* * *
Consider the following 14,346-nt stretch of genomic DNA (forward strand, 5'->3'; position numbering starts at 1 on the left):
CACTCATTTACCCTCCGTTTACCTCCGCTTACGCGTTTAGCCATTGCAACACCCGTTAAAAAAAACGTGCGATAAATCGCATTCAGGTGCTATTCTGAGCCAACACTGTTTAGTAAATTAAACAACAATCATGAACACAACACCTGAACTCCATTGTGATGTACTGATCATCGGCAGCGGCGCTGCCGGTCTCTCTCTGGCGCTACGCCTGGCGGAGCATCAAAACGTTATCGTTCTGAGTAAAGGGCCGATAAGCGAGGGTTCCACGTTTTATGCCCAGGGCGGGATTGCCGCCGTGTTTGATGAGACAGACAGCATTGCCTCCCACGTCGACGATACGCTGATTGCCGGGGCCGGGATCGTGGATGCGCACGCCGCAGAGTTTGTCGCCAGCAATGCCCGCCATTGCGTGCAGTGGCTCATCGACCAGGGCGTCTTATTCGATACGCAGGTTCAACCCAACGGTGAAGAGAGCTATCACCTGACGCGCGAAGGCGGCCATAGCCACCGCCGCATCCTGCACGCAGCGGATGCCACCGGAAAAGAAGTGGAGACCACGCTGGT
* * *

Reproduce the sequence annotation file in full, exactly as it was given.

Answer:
Consider the following 14,346-nt stretch of genomic DNA (forward strand, 5'->3'; position numbering starts at 1 on the left):
CACTCATTTACCCTCCGTTTACCTCCGCTTACGCGTTTAGCCATTGCAACACCCGTTAAAAAAAACGTGCGATAAATCGCATTCAGGTGCTATTCTGAGCCAACACTGTTTAGTAAATTAAACAACAATCATGAACACAACACCTGAACTCCATTGTGATGTACTGATCATCGGCAGCGGCGCTGCCGGTCTCTCTCTGGCGCTACGCCTGGCGGAGCATCAAAACGTTATCGTTCTGAGTAAAGGGCCGATAAGCGAGGGTTCCACGTTTTATGCCCAGGGCGGGATTGCCGCCGTGTTTGATGAGACAGACAGCATTGCCTCCCACGTCGACGATACGCTGATTGCCGGGGCCGGGATCGTGGATGCGCACGCCGCAGAGTTTGTCGCCAGCAATGCCCGCCATTGCGTGCAGTGGCTCATCGACCAGGGCGTCTTATTCGATACGCAGGTTCAACCCAACGGTGAAGAGAGCTATCACCTGACGCGCGAAGGCGGCCATAGCCACCGCCGCATCCTGCACGCAGCGGATGCCACCGGAAAAGAAGTGGAGACCACGCTGGT